Essays on Technology and Culture

Remember, There’s a Person on the Other End

Whenever we interact online, particularly in text, a lot gets lost. No emoticon, Markdown syntax, mock HTML, or simple caging can truly capture the tonalities of actual speech. Body language is completely out. We’re left with a mode of communication where intent needs, even begs to be defined early on. I suspect that this is the reason why a lot of online communication tools can become method of broadcasting cruelty. Part of how we come to know people, in the real world, is through knowing their face, the tone of their voice, their mannerisms. We are able to personify someone, even if we don’t know their name. So much communication on the Internet, even in the age of Social Media, is de-personified, and that’s where the trouble starts.

De-personification of the people we deal with on our communication mediums allows us to forget ourselves. When we see the person on the other end as a non-person, I suspect this triggers a change in how we choose to act. We’re freed of the traditional expectations of interpersonal communication and the concepts of basic civility. So, we’re less judicious with our choice of words, we’re more aggressive in our stances, and we’re less willing to consider anything that differs with our point of view. De-personalization is also a stepping stone to outright dehumanization, and the lifting of all boundaries on behavior. Once a person is seen as something other than human, history has shown us time and time again what happens.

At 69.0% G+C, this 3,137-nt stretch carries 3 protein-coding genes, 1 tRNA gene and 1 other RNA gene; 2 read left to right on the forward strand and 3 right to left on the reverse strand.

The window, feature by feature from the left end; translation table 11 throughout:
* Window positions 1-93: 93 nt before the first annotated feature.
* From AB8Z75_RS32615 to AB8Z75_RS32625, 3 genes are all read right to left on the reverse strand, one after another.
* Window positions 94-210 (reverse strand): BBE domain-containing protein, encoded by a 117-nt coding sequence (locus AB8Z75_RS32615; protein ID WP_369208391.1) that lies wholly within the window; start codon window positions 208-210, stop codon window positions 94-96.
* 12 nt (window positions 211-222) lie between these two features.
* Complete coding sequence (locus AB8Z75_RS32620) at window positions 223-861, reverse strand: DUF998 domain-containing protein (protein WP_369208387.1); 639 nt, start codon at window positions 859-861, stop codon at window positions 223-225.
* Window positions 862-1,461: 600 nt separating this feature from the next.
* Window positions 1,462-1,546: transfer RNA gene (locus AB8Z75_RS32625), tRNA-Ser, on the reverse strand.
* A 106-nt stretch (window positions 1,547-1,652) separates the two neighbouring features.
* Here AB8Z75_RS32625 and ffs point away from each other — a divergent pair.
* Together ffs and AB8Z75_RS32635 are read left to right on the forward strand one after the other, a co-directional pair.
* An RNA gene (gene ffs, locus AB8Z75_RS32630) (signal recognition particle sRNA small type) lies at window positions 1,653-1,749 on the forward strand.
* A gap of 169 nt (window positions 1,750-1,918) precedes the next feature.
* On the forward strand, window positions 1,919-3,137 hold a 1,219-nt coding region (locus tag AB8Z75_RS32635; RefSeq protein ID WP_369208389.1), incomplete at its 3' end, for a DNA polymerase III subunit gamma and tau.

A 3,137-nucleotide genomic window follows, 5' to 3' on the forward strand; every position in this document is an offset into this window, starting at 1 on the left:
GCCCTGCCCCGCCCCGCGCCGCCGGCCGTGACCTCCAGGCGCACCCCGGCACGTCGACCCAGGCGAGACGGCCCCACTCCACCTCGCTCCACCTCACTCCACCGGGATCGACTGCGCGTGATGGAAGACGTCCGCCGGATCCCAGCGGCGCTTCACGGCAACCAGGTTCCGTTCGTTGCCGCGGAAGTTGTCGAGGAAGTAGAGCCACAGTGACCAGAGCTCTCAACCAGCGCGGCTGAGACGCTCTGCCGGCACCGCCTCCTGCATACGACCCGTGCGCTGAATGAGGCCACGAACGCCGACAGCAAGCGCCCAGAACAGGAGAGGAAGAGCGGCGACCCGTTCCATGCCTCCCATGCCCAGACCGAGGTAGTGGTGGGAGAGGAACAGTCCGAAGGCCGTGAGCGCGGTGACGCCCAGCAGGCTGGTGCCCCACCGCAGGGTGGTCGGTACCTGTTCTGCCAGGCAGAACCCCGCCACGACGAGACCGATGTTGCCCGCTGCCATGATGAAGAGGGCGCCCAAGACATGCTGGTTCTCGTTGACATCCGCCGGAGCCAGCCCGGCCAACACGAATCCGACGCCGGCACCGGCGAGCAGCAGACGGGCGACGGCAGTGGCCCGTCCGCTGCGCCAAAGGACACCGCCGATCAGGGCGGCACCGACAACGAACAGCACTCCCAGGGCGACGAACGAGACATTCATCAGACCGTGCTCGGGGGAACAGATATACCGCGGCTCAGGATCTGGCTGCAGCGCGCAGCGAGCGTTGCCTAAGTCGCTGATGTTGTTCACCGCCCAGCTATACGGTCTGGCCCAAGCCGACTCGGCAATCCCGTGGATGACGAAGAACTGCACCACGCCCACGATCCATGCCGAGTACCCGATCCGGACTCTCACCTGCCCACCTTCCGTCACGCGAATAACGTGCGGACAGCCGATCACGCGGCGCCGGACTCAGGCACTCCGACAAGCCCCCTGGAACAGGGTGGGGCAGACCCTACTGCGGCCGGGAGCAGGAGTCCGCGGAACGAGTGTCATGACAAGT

Anonymity is merely an additional layer of armor in a dangerous world of de-personalized communication. This may have been part of the reason Google insisted on real names and images for profiles on Google Plus. [1] It’s a way to keep people slightly more civil and honest. I don’t know how effective it is, however, because of the point I made at the start of this essay. Online communication is still, largely, textual, and strips out the very things that help us define a person in a human space.

It takes a conscious act of will to see the people we interact with online as more than just pixels on a screen. Somewhere, on the other side of all those cables and boxes, sitting at a keyboard, is another person just like you and I. They think, they feel, they sense, and they communicate just like us, because they are us. Empathy may be innate, but I think only to a degree. Empathy is a skill we develop and learn through interacting with people, and especially in a space where we can get the full range of interaction. When someone lives in a space into which interaction is filtered down to words on a screen, unless a sense of empathy has been built ahead of time, it’s hard to view them as anything more than words.

  1. The other part being that if they know who you really are, they can target ads to you better, but that is beyond the scope of this essay.  ↩